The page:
Risks of ordnance on the seabed - Report on recent incident BMAPA Alert
COUNTRY OF ORIGIN
ACCIDENT / INCIDENT DETAILS
The Marine Accident Investigation Branch (MAIB) has recently published their report into the subsea explosion that resulted in significant vessel damage and crew injuries to a 15m crab potting vessel which occurred 20nm off the coast of North Norfolk (immediately south of Cromer Knoll) in December 2020,.
While recovering a string of crab pots during daylight hours, the line became snagged on a seabed obstruction – now believed to be a WWII German 250kg high explosive air dropped bomb – which subsequently detonated on the seabed 30m below the vessel. The resulting shock wave and gas bubble from the explosion struck the fishing vessel causing extensive deformation to hull plating, the engine room to be flooded and severe shock damage to all internal compartments.
The seven crew members onboard received significant injuries, several of which were life changing, but fortunately there were no fatalities. The images below illustrate the nature of the damage incurred.
THIS INCIDENT IS A GRAPHIC REMINDER THAT ORDNANCE ARE DESIGNED TO KILL AND MAIM THIS POTENTIAL REMAINS EVEN AFTER ITEMS HAVE BEEN SUBMERGED FOR DECADES
ACCIDENT / INCIDENT IMAGES
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Damage to hull
LEARNING POINTS / ACTIONS TAKEN
THERE IS NO SUCH THING AS A ‘DUD’ – and the fact that an item has been disturbed and moved does not mean that it is ‘safe’.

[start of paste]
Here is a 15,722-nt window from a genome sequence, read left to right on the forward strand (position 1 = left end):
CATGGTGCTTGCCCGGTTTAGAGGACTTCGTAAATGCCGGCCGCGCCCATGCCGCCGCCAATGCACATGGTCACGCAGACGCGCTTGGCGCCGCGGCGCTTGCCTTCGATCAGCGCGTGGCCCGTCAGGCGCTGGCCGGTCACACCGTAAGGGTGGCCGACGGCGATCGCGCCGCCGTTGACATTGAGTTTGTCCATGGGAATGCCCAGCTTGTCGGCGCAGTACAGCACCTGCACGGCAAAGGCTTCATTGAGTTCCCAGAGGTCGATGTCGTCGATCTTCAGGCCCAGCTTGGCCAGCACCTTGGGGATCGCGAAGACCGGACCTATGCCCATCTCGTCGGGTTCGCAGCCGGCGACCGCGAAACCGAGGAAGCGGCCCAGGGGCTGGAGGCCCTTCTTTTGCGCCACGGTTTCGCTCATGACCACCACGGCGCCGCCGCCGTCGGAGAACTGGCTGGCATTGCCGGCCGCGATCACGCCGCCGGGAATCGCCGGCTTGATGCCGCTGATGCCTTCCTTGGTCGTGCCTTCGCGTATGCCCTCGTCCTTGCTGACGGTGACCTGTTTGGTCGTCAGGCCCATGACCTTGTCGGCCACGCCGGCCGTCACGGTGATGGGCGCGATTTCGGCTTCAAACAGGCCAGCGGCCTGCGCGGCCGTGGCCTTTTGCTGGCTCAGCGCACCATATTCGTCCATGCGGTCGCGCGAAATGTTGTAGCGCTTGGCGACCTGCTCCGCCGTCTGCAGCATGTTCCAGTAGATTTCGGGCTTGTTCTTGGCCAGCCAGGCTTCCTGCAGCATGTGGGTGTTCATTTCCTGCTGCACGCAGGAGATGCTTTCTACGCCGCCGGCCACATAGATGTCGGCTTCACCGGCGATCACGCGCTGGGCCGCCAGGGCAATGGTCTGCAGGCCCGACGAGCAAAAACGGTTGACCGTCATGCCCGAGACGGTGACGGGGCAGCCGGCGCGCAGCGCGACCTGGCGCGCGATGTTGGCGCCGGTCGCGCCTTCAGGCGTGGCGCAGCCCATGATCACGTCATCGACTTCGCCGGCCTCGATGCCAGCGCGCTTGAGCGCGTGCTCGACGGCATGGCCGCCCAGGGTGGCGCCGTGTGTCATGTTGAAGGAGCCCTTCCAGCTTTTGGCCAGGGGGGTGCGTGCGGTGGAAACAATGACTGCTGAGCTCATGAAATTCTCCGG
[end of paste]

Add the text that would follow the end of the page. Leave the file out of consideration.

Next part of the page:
Munitions are classified as either ‘inert’, ‘live’ or ‘blind’. An item that has been fired (or dropped) and failed to function is considered ‘blind’ and therefore potentially highly dangerous.
Any munitions or ordnance discovered onboard aggregate dredgers or at wharves must be reported in accordance with the principles set out in the guidance ‘Dealing with munitions in marine sediments’ (2010), produced by the British Marine Aggregate Producers Association (BMAPA), the Mineral Products Association (MPA) and The Crown Estate in consultation with the police, Health & Safety Executive (HSE), Maritime & Coastguard Agency (MCA) and Joint Services Explosive Ordnance Disposal (EOD).
The principles contained within this guidance should be embedded within company policies, practices and procedures for every vessel and wharf where this potential risk exists.
LEARNING POINTS / ACTIONS IMAGES
Click image to enlarge
Damage to wheelhouse
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